Look – night is falling and dusk is absorbing the wild
oak fence, edged with barbed wire, the hut’s so floating.
A slow stare lets the frame of our bondage go
and the wire’s tightness is just in the mind, just in the mind.
Look, my love – see how fantasy can free
all of us here, as sleep, lovely liberator, releases
our broken bodies and the camp sets off for home.
Ragged, snoring and bald, down the prisoners soar
from Serbia’s sightless peak to the hiding-land of home.
The hiding-land of home! Ah, does that land still exist?
What if a bomb has hit it? Is it, as when we marched away?
The one huddled left, or whimpering right, will he make it back?
Say, is there a home where this hexameter’s understood?
Dropping accents, groping my way from line to line,
I write this poem here in the half-light as I live:
purblind, looping inchworm-like along the paper;
torch, book and all, the Lager guards have taken,
mail never comes, and only fog descends on our hut.
Here we live in the hills, between the rumours and bugs,
Frenchman and Pole, loud Italian, dissident Serb and wistful Jew,
one dismembered, fevered body with a single life –
waiting for good news, a pretty woman’s word, a free man’s fate,
waiting for the end, the fall into the thick dark, for miracles.
Caged, bug-ridden beast, I lie on my plank; the fleas renew
their siege, but the army of flies has turned in for the night.
It’s evening – look, captivity’s a day the shorter,
and life’s a day the shorter too. The camp is asleep.
The moon is shining on the land, and the wires are tightening
in her light again: see, through the window, the shadows
of armed guards on the wall, pacing between the sounds of night.
Look, my love, the camp is asleep, dreams are rustling,
someone starts awake with a snort, twists in his narrow bunk,
and he’s already asleep again, face glistening. I’m
the only one still sitting awake, in my mouth a half-smoked cig
instead of the taste of your kiss, and sleep the soother
refuses to come, for I cannot die, and cannot live, without you.
It’s a fool who, fallen to earth, gets up and trudges on,
flexes his ankle and knee, a single walking pain,
but still, as if lifted by wings, sets off again on his way,
and ignores the ditch’s call nor even dares to wait
and if you ask, why not? who might just find the breath
to say there’s a lady waiting and a wiser, finer death.
But the poor fellow’s a fool: back there, since time out of mind,
swirling over each house there’s only the scorched wind.
The plum tree is shattered, the house wall is felled
and all those homely nights are matted thick with dread.
If only I could believe that everything still worthwhile
were not just stored in my heart, and homecoming might be real;
if the bees of peace were humming now, like then, out loud
while the plum jam stood cooling in the old veranda’s shade,
if the late summer’s silence still basked on the drowsy garden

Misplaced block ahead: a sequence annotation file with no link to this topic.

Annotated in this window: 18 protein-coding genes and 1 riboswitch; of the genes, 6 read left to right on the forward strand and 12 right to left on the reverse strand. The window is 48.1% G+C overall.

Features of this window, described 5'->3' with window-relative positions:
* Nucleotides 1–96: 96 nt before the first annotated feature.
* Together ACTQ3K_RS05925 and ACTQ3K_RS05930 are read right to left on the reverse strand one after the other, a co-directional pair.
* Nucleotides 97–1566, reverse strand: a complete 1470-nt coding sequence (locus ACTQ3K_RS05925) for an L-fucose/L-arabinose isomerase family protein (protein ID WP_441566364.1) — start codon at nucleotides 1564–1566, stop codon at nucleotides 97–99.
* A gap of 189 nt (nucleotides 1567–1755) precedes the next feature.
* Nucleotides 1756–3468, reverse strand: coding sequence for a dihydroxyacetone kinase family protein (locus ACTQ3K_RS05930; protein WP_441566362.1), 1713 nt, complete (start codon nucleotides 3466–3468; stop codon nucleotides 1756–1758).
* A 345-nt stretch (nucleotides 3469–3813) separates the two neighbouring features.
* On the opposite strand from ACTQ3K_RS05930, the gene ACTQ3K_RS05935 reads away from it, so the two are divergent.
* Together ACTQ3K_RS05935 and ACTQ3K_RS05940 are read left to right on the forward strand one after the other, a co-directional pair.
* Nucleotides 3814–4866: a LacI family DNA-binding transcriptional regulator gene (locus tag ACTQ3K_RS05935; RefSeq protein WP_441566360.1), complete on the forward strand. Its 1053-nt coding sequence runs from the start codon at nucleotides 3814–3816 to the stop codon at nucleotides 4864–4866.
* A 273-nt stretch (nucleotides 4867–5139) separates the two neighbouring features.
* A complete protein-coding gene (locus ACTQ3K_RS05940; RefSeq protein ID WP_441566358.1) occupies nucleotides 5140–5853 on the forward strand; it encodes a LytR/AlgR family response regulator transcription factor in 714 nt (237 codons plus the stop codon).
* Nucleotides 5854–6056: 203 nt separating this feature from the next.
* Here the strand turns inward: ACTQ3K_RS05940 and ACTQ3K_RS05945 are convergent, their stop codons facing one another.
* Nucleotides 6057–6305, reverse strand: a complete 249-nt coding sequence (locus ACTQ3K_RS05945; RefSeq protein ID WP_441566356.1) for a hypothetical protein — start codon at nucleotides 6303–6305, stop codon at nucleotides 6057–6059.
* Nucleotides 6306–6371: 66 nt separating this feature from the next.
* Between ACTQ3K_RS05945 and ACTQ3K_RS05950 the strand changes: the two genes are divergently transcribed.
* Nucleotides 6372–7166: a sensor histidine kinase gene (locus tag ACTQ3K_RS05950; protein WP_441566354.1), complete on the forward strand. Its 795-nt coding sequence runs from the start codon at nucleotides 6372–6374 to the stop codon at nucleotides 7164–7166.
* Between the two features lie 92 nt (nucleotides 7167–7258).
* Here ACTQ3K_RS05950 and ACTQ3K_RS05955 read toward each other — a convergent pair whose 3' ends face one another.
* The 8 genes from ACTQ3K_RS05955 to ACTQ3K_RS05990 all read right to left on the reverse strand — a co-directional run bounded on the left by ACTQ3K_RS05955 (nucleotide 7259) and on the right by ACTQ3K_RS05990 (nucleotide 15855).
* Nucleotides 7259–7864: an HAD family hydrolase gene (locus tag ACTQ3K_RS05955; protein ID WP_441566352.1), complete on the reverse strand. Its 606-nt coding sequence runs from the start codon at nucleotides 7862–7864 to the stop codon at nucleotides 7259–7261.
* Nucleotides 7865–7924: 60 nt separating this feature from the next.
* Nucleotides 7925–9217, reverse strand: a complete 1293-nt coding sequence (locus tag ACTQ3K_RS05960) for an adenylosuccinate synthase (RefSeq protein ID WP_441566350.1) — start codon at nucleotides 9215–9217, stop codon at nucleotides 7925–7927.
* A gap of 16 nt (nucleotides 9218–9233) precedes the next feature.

and, swinging nude in the leaves, the fruit were starting to ripen,
if Fanni were still waiting blonde by the reddening hedge
and the slow forenoon still writing the shadow’s slow edge –
yes, it might still be! The moon today’s so round!
Don’t leave – just give me a shout and I’ll get up, my friend!
Bor, 15 September 1944
À la recherche…
Serene old evenings, you too have been refined to memory!
Where are you going, glittering table garlanded with poets
and young wives, as you slide away on the muds of passing time?
Where is the night when sparkling friends drank szürkebarát, the grape
we call grey friend, gaily still from slender, pretty-eyed glasses?
Lines of verse were swimming round the lamplight, as brilliant green
images bobbed upon the foaming crest of meter’s wave and
the dead were living, the prisoners, the dear vanished friends, were
back home again, and the long-fallen were writing their poems,
with the earth of Spain, Ukraine and Flanders fields upon their hearts.
There were some who gritted their teeth and ran headlong through the fire,
who fought because they could not help it, and whilst their comrades slept
edgily all around beneath the trenches of the muddy
night, their mind roamed in their room, for this was an island and cave
all of their own amid the hugger-mugger of the platoon.
There were places to which they travelled in padlocked cattle-cars,
places where they stood benumbed and weaponless in the minefields,
there were places they went to willingly, weapon in hand, not
speaking a word because, as they knew, this fight was their affair –
and now, in the night, the angel of freedom guards their great dreams.
And there were places… it’s all the same. Where have they vanished to,
those nights of wisdom and wine? The draft cards flew, the lines of verse
multiplied, like the lines etched round the lips of the young women
with their pretty smiles, and under their eyes: the elfin-footed
girls trudged ever heavier during the silent years of war.
Where is the night? that inn, that table under the linden trees?
And those who live, where are those who were trampled into battle?
My heart can hear their voices, my hand guards the pressure of their
hands, I quote their works, the shape of their torsos unfolds, and so,
woeful captive on Serbia’s peak, I can take their measure.
Where is the night? That night will never come again, for even
now, death is giving another perspective upon what was.
They are sitting round the table, they are hiding in the women’s
smiles, and soon will be sipping from our glasses – the friends who lie
asleep, unburied, in distant forests and in foreign fields.
Lager Heidenau, in the hills above Žagubica, 17 August 1944
I tumbled beside him, his body twisted and then,
like a snapped string, up it sprang again.
Neck shot. “This is how you’ll be going too”,
I whispered to myself, “just lie easy now”.
Patience is blossoming into death.
“Der springt noch auf,” rang out above me. Mud
dried on my ear, mingled with blood.
Szentkirályszabadja, 31 October 1944
Translated by Francis R. Jones